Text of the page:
Currently, I am still reading more information about SAR and ISAR technology and I still am learning even more about these technologies. In particular how to make these technologies work to show a sound version of a panoramic view of the blind persons environment and also the ability to operate in a doppler mode (a mode that allows the blind person to perceive the velocity of targets approaching them).


H+: What’s next? Construct an actual SAR? I used to work on airborne X-band radars that included SAR modes.
Dr. B: The next step that I can foresee is building and programming a prototype system to operate as a synthetic aperture radar that is also capable of being operated in a doppler mode. MIT’s media lab sells as a kit and it basically is the collection of antennas, rotational platform, motors and a series of A/D to D/A converters that allow computer connections. They even offer some sample programs to process the images as a synthetic aperture radar system using a non-doppler method of computational processing.
The beauty of using SAR in the S, or, X bands (these are radar bands that are typically used by the military as apposed to the K,L,M bands that are used for weather forecasting) most of the technology has already been declassified and the SAR systems various computational algorithms are already extremely heavily studied and documented. With respect to computational power being high in the SAR arena of technology, it is quite common that many portable computers have multi-core processors that can range from four to six processors per mobile computer and are reasonably priced (just under $3K). Additionally, if the SAR system in question makes use of PCM encoded pulses, then the blind user can also get information about the types of material that the objects around them are made of (if I remember correctly from one of the declassified documents that I read on synthetic aperture radar). Furthermore, SAR (in the S, or, X bands) can see through a variety of temperatures (unlike that of SONAR, which must be constantly calibrated to changes in temperature and altitude) and also through smog, fog, heavy rain, and night time. Therefore, SAR and ISAR are the only truly practical ways to give the properly trained blind people “bat vision”.


H+: Are you aware of efforts such as northpaw? see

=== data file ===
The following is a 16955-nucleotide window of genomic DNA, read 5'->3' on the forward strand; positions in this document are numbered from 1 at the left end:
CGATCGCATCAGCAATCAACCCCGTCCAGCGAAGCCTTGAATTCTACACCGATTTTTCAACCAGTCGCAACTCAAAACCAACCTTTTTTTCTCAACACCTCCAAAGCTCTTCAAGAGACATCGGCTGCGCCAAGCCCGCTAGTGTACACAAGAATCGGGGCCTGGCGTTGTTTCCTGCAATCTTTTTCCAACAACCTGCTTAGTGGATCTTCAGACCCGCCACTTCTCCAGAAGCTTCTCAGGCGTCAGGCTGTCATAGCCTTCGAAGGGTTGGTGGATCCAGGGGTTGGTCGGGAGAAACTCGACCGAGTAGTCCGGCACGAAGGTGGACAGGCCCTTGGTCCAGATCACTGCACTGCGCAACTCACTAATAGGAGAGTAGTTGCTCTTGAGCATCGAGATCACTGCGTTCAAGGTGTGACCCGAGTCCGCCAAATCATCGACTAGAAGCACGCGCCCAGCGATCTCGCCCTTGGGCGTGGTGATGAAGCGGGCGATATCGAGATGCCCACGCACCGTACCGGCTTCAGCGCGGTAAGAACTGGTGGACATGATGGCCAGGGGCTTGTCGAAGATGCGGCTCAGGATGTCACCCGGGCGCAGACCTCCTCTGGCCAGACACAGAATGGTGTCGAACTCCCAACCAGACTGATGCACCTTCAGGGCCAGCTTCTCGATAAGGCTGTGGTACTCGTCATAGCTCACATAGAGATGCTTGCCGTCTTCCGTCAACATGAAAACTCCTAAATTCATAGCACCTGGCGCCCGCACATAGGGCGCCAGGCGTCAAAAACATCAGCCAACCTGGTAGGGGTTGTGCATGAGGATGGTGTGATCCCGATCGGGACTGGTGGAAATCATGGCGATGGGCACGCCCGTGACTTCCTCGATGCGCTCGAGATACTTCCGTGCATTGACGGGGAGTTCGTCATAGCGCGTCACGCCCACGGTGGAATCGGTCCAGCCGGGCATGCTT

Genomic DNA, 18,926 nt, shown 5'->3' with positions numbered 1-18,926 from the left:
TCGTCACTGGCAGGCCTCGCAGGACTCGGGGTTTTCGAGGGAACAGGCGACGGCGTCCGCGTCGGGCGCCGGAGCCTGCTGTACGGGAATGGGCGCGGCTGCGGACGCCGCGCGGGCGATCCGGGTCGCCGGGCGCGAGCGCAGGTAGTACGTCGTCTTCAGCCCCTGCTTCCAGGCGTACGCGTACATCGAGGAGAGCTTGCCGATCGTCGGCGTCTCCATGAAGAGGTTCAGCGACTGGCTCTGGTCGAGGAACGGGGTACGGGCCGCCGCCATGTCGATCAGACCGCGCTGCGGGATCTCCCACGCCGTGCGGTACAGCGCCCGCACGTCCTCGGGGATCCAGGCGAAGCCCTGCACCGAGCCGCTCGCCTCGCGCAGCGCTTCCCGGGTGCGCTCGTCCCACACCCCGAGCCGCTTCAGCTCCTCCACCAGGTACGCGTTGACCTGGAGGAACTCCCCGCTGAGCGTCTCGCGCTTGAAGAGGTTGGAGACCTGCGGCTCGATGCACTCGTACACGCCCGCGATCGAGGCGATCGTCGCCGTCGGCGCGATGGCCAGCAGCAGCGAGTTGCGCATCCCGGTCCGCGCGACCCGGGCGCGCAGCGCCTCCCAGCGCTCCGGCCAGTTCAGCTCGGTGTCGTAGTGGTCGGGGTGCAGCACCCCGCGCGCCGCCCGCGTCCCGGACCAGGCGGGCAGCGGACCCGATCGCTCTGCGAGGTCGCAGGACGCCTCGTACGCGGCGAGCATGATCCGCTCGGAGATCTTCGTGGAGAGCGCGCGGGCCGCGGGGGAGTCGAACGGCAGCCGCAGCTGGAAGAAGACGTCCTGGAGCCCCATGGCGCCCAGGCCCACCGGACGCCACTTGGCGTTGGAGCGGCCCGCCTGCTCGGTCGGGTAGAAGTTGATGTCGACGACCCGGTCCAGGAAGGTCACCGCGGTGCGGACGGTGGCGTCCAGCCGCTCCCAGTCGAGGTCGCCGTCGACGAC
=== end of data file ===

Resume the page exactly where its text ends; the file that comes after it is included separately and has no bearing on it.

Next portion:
Dr. B: In terms of the NORTHPAW system, I have read the information that was provided at the link and it only gave the impression of being able to allow the blind to orient themselves with respect to the northern reference point. This is something that I really don’t see as a major improvement over the $100.00 talking GPS navigation systems and the cell phone based GPS talking navigation systems.


H+: What about laser canes?
Dr. B: With respect to the Velodyne LIDAR system being anything like a LASER/SONAR cane, I would rather stick with my guide dog… I’ve used both the LASER cane and the SONAR cane and have found them deeply deficient in its capabilities to compensate for lack of vision.
Not only is the LASER cane not able to scan a 360 degree area (it usually only scans a 90 degree area to the front of the blind user) it also usually uses a series of vibrating pins in the handle to let its user know about objects that are within a 3 meter area of the blind person. However, it does have a height based sweep function that lets the blind user know about low hanging obstacles in an auditory mode. The SONAR cane does work in a similar fashion.



Want to build your own SAR imaging system?
and watch this video:

2 Responses

  1. For those that want to learn more about Dr. Bitetto’s work experience, they are referred to the

  1. February 1, 2013

    […] of Science in Computer Systems Engineering from the State University of New York and a Doctoral Degree in Robotics from the Union Institute. The area of doctoral research that my dissertation deals with is […]